Until now, Monolith has used its LithTech 3D engine to create nothing but first-person shooters. Its newest game, Sanity: Aiken's Artifact, appears to be an effort to prove that the engine is flexible enough for use with games that are played from an alternate perspective. Monolith succeeded on that point, as Sanity looks quite good. The game also features a generally successful mix of action and puzzle solving - but some of its poor design elements, the long loading times, and the quickly tiresome multiplayer mode bring it down.
Sanity is an action game with adventure elements that uses an overhead, isometric perspective similar to that of Blizzard's Diablo II and Westwood's Nox. However, rather than having a typical fantasy setting, Sanity takes place in a near-future world. Thanks to the discovery of an ancient artifact that lets scientists unlock the unused portion of the human brain, a serum has emerged that imbues recipients with psionic powers. People with these mental abilities, called psionics, often become mentally unstable. This prompts the government to create the Department of National Psionic Control to help police rogue psionics. You play as Cain, a DNPC agent with a tortured past, a dark secret, and a sassy attitude.
The bottom line of all of this is that Sanity is essentially still a fantasy game, just with cars and helicopters. The psionic abilities, called talents, are effectively magic spells. They have casting times, ranges of effect, and all the requisite sparkly lights and multicolored smoke that spells have. There's even a spell-cost system: Upon use, every talent drains a varying number of points from the character's pool of mana, called "sanity." Although you are given a pistol with an unlimited supply of ammo, it's so underpowered that you'll rarely need to use it. And other than the pistol, weapons play virtually no part in the game.
The talents are the focus of Sanity, and they're its best feature. The offensive talents range from a typical fireball to an over-the-top attack that summons a giant mummy who then proceeds to pound your enemies with its fists. Some talents are strictly defensive, and some are merely used to solve specific puzzles. There are 80 of them to collect over the course of the single-player game. When used, all of the talents are accompanied by their own distinct pyrotechnics, and even when Sanity is at its most frustrating, the desire to find the next talent provides a strong incentive to keep playing.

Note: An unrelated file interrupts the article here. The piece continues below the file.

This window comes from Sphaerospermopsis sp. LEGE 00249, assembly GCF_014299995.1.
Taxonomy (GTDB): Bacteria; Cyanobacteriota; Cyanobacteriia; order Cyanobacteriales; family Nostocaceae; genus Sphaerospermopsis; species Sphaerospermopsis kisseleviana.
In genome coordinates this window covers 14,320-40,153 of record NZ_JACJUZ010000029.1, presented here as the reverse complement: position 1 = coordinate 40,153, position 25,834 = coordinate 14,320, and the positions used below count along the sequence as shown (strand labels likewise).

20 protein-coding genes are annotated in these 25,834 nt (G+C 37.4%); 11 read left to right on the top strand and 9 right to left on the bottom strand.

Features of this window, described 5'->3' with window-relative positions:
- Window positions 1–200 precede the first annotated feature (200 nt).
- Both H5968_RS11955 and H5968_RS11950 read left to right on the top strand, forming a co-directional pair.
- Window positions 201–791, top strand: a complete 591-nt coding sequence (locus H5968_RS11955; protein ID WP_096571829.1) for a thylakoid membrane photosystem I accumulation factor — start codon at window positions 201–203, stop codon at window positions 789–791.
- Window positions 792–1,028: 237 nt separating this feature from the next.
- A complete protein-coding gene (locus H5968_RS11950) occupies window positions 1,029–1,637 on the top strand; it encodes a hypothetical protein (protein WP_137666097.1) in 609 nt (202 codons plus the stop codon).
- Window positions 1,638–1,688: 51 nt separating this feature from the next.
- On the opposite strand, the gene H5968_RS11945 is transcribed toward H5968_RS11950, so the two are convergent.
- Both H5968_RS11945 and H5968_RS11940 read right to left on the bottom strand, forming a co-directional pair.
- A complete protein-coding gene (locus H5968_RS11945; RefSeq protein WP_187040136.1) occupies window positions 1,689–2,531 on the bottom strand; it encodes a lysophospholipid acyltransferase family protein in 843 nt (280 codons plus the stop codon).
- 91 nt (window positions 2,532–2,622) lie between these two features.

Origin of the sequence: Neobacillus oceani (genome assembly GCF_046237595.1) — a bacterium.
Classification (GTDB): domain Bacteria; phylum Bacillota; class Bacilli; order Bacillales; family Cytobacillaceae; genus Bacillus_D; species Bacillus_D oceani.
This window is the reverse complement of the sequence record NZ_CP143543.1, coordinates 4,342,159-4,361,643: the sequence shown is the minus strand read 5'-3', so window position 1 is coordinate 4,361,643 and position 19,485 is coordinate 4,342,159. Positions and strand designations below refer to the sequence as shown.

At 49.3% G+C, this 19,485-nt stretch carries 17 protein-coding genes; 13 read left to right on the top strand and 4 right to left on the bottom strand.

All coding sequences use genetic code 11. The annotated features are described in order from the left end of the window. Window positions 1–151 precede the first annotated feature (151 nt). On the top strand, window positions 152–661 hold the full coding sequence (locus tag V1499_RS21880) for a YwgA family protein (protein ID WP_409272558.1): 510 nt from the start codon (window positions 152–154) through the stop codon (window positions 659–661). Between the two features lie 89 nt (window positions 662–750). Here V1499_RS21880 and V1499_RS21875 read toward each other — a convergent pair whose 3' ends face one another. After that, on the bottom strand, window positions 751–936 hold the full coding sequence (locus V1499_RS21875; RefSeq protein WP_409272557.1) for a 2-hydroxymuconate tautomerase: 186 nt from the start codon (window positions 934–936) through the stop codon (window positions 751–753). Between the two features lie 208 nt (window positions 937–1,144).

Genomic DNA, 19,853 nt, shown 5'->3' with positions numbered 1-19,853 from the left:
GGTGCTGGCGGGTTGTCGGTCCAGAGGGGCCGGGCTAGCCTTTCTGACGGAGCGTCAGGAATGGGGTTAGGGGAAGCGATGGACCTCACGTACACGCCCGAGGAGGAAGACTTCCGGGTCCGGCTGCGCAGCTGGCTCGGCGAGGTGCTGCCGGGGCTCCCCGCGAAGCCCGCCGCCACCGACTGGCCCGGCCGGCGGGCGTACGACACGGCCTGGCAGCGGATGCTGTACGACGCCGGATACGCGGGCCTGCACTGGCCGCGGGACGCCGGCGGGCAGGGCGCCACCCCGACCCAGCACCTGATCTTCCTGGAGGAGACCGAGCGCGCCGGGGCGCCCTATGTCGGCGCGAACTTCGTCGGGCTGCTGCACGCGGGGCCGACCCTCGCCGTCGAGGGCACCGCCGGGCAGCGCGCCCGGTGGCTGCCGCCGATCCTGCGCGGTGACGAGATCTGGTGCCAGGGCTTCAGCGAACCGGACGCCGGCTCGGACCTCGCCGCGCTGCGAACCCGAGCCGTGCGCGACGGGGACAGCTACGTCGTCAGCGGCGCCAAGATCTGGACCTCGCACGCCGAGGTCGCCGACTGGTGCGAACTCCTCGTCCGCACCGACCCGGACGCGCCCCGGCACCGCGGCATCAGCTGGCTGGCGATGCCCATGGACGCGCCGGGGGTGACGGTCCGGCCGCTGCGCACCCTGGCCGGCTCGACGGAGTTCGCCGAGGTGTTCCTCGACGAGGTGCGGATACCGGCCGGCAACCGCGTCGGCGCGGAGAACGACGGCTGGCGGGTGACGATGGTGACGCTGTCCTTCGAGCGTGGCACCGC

While most games that are viewed from an isometric perspective use 2D bitmaps to portray their environments, Sanity uses a fully 3D engine. There's nothing wrong with the graphics - Sanity looks great. The lighting effects are well done, and the level of detail is excellent. However, the 3D perspective itself adds nothing to the gameplay. The ability to rotate and zoom the camera isn't used in any meaningful way, and in fact, occasionally having to manipulate the camera merely gives you one more thing to worry about while playing.
Sanity includes 20 long single-player levels. The tasks you're presented with are split between combat and puzzle solving. Some of the puzzles, such as the level in which you participate in a game show, are enjoyable. But the game also includes a few too many puzzles that merely require you to find an object and return it to the proper location. Thankfully, Sanity also contains lots of fighting, which is generally kept fresh by the constant introduction of new talents.
As in most isometric action-oriented games, you move around by pointing and clicking the mouse in the direction you'd like to travel. It works well for the majority of the game, but some of the puzzles involve navigating environmental hazards such as laser gates - and the control scheme isn't responsive enough to make these challenges anything more than burdensome.
Sanity's worst flaw is its unusually long loading times. Even on a powerful PC, restoring your progress using the rather deceptively named "quick load" feature generally takes 25 to 30 seconds. During the many portions of the game where you can expect to die repeatedly, these waiting periods can become unbearable. Often, you'll play for five seconds, get killed, and then wait half a minute to start playing again - over and over.
It appears that Sanity was meant to have more than just a perfunctory multiplayer option. Monolith announced plans to sell talent "booster packs" in an attempt to give the game some of the appeal of a collectible-card trading game. It's not a bad idea, but the multiplayer game in Sanity isn't interesting enough to warrant playing it for very long, much less purchasing ancillary products for it. The only mode of play available is plain-vanilla deathmatch, and the included maps are all simple and rather small. While Sanity's overhead perspective and talent system are somewhat unique, they don't create a multiplayer experience that can match the tactical nuances and varied modes of play of its many competitors.
Even though Sanity's multiplayer game is forgettable, the single-player experience is polished and contains enough unique ideas, surprises, and solid gameplay to warrant a recommendation - assuming you can stand dealing with long loading times.